Community cheerleaders

I caught a break a week ago by begging Peabody High School alumnae Beth Gaines-Riffel to let me use her opinion column from Grass and Grain as a guest editorial. She was gracious enough to say OK and I thought "Yes-s-s-s. . .!" I was off the hook for an editorial in the Main Street newsletter issue.

But you know what? Sometimes something hits me and try as I might, I just can't keep my mouth shut. So even though I didn't have to labor over an opinion column for you folks, something happened that sent me into overdrive and I wrote one anyway. There wasn't room for two in the alumni edition. I saved it for this week because you all need to hear this.

You might remember I mentioned a couple of times recently about descendants of Wm. Morgan (founder of the Peabody Gazette) planning a family reunion April 9-12 in Peabody, Newton, Osage City, and various other historic Kansas haunts. There were random reports of whom, which side of the family, and how many. Some numbers hovered around 100. Egad! Most of us just wondered where they might all be planning to eat!

At any rate beginning April 9, a good number of Morgan, Brewer, and Loose relations wandered in and out of Peabody businesses, museums, ancestral homes, and buildings. They were quite a bunch. Their big event was April 12 at Peabody Senior Center where they shared old photos, letters, names, and information. Many had never met. Some serious camaraderie developed. We are always glad to provide the background for those kinds of connections.

Family members also were on the prowl for souvenir items of the Morgan house and Peabody. They bought much of what was available from Main Street, the historical society, and private businesses smart enough to market Peabody memorabilia. But one item that had gone missing was the Morgan house commemorative Christmas ornament commissioned by Peabody Main Street as part of its historic ornament series.

Wouldn't you just know? The Morgan house ornament is one of only two in the series that long ago sold out. And here were a couple dozen eager buyers who'd have snapped up one apiece in a heartbeat! But the Married Daughter and What's His Name came to the rescue. They remembered that there were two Morgan house ornaments at our auction warehouse in the personal property we were getting ready to sell. Margy Grindstaff and brother-in-law Eddie Holub each had a selection of Peabody souvenir items including the Morgan house ornaments. Woo-hoo! I love it when stuff like that happens.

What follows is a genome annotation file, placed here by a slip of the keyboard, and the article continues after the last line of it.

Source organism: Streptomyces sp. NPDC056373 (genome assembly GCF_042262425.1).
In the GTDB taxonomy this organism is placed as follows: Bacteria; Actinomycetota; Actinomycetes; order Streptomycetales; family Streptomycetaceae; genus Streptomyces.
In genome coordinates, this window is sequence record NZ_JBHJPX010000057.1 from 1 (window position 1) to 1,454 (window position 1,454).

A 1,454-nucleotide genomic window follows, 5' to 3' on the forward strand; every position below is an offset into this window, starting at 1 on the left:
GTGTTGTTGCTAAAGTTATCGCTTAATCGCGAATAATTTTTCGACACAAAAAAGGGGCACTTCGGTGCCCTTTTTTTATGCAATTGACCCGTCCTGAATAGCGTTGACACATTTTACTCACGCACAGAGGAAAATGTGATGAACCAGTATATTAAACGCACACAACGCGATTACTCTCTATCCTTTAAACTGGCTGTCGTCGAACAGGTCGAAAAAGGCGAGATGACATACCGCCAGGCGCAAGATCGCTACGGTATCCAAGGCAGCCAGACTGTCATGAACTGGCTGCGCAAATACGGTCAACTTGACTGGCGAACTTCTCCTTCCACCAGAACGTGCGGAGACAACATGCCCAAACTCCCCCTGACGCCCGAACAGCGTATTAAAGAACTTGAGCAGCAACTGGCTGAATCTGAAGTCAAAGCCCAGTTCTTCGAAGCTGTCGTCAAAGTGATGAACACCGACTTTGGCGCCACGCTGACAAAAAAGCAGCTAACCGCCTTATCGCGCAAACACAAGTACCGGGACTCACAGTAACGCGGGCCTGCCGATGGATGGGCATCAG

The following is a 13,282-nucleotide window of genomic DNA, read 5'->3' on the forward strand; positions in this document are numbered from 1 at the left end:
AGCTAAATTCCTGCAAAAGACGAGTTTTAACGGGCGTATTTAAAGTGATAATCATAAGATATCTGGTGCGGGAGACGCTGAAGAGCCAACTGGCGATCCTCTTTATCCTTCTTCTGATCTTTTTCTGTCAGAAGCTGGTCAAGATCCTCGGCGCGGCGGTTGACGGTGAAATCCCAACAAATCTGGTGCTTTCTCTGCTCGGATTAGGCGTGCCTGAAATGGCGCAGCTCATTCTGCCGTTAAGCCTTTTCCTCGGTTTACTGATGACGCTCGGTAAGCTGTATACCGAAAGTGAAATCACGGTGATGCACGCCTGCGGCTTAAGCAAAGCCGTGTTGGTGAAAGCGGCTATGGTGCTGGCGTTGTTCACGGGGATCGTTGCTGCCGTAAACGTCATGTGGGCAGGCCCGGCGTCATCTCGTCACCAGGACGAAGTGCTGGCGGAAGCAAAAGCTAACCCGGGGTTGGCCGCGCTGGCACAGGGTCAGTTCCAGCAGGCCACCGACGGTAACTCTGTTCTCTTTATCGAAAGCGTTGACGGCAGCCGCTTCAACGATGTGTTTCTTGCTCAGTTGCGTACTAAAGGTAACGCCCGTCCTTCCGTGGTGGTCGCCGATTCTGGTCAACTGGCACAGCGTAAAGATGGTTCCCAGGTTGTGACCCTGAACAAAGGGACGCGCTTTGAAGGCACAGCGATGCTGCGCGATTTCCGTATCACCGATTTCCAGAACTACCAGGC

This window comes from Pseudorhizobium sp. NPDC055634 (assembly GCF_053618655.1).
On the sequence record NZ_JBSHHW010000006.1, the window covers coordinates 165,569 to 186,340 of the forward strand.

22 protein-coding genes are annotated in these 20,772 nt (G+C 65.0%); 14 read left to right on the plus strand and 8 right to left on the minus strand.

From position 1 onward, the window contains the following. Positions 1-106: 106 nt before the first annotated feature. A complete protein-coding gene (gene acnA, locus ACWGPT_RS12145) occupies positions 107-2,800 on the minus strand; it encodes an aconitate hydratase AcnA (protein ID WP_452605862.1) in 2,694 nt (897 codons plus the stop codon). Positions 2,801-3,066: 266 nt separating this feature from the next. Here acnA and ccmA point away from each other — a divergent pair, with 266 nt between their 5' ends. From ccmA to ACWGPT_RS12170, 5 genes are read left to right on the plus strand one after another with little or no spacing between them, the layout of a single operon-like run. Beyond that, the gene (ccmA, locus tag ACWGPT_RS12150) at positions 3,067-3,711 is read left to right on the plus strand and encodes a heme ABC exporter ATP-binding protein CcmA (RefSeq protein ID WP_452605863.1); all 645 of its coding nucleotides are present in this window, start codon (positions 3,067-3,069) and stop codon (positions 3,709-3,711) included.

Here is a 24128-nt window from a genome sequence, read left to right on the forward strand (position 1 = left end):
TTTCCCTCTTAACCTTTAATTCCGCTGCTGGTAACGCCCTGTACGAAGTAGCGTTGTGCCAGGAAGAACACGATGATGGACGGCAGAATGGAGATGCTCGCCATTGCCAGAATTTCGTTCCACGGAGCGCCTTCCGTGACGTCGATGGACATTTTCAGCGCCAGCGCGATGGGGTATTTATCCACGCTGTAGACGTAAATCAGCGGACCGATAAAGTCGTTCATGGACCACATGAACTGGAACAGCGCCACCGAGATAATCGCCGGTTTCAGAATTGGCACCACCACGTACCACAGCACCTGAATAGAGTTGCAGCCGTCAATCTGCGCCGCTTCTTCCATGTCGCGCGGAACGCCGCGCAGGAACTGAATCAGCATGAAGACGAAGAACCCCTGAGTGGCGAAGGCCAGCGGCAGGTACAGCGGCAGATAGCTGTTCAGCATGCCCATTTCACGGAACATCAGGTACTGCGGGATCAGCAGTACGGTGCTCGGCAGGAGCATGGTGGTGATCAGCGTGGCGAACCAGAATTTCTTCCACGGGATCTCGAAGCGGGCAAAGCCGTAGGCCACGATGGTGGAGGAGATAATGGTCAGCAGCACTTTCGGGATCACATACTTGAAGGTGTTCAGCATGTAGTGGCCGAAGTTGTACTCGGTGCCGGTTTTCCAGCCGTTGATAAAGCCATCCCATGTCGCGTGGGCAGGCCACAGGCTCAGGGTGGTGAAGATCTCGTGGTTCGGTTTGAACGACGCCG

A quick call to Margy and Eddie's family and we got permission to auction the ornaments to the Morgan folks on Saturday. Luckily, What's His Name is currently involved with the Main Street program and was the designated memorabilia merchant at the senior center. Also luckily, The Mister taught him several years ago to chant, "I gotta' one, who'll gimme two?" So the Morgan relatives all were invited to a private auction to bid on the last two available commemorative ornaments featuring their ancestral home. Now isn't that a warm and fuzzy story?

But wait . . . here is the best part! After the ornaments sold, The Mister contacted Margy and Eddie's family once again with the news that the private auction had done quite well. After a little "shock and awe" about what those wild and crazy Morgan people had paid, a long distance family conference was held and the Grindstaff-Holubs gave the proceeds to sponsor the Boeing Jazz Band at the upcoming "Operation Celebration: 1940s."

Now how about that?

In our auction business, The Mister and I enjoyed a long and good relationship with both Margy and Eddie and their spouses. Dealing with the last possessions of people we really liked is often bittersweet and their sale was one of those. We didn't know them well enough to know what they were like growing up during the Depression and World War II. By the time we arrived in Peabody in 1970 that part of their lives was long behind them.

But what a nice way to remember them as Peabody gets ready to look back at the days when they were young, healthy, happy, and anticipating their futures. Margy and Eddie both were "community cheerleaders." We are grateful that their descendants are willing to continue that support with the opportune sale of some collectibles and to then donate the money "Operation Celebration" in their memory.

Nice story, huh? I wouldn't have wanted you to miss that one for the world.